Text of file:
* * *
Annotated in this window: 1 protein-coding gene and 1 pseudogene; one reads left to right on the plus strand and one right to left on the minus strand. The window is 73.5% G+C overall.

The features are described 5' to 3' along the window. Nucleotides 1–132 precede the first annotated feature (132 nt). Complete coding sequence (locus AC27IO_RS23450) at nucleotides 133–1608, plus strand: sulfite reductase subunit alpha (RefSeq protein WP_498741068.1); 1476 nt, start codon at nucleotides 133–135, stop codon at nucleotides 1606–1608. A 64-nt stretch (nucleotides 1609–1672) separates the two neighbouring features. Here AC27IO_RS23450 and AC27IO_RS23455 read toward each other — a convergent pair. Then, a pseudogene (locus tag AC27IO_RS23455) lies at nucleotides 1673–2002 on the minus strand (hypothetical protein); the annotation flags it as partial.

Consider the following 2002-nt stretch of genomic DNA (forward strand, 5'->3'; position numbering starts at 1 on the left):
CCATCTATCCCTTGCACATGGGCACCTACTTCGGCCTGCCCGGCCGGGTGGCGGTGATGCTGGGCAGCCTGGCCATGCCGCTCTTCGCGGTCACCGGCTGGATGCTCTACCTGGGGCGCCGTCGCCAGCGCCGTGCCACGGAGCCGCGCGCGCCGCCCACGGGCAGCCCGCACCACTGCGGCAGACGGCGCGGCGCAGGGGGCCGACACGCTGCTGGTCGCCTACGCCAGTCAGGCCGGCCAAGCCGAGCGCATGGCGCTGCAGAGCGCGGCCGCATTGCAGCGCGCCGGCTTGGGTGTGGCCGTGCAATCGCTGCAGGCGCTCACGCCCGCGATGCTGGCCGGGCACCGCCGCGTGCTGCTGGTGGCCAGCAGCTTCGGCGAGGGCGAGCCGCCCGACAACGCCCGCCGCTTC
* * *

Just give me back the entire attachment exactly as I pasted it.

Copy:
Annotated in this window: 1 protein-coding gene and 1 pseudogene; one reads left to right on the plus strand and one right to left on the minus strand. The window is 73.5% G+C overall.

The features are described 5' to 3' along the window. Nucleotides 1–132 precede the first annotated feature (132 nt). Complete coding sequence (locus AC27IO_RS23450) at nucleotides 133–1608, plus strand: sulfite reductase subunit alpha (RefSeq protein WP_498741068.1); 1476 nt, start codon at nucleotides 133–135, stop codon at nucleotides 1606–1608. A 64-nt stretch (nucleotides 1609–1672) separates the two neighbouring features. Here AC27IO_RS23450 and AC27IO_RS23455 read toward each other — a convergent pair. Then, a pseudogene (locus tag AC27IO_RS23455) lies at nucleotides 1673–2002 on the minus strand (hypothetical protein); the annotation flags it as partial.

Consider the following 2002-nt stretch of genomic DNA (forward strand, 5'->3'; position numbering starts at 1 on the left):
CCATCTATCCCTTGCACATGGGCACCTACTTCGGCCTGCCCGGCCGGGTGGCGGTGATGCTGGGCAGCCTGGCCATGCCGCTCTTCGCGGTCACCGGCTGGATGCTCTACCTGGGGCGCCGTCGCCAGCGCCGTGCCACGGAGCCGCGCGCGCCGCCCACGGGCAGCCCGCACCACTGCGGCAGACGGCGCGGCGCAGGGGGCCGACACGCTGCTGGTCGCCTACGCCAGTCAGGCCGGCCAAGCCGAGCGCATGGCGCTGCAGAGCGCGGCCGCATTGCAGCGCGCCGGCTTGGGTGTGGCCGTGCAATCGCTGCAGGCGCTCACGCCCGCGATGCTGGCCGGGCACCGCCGCGTGCTGCTGGTGGCCAGCAGCTTCGGCGAGGGCGAGCCGCCCGACAACGCCCGCCGCTTC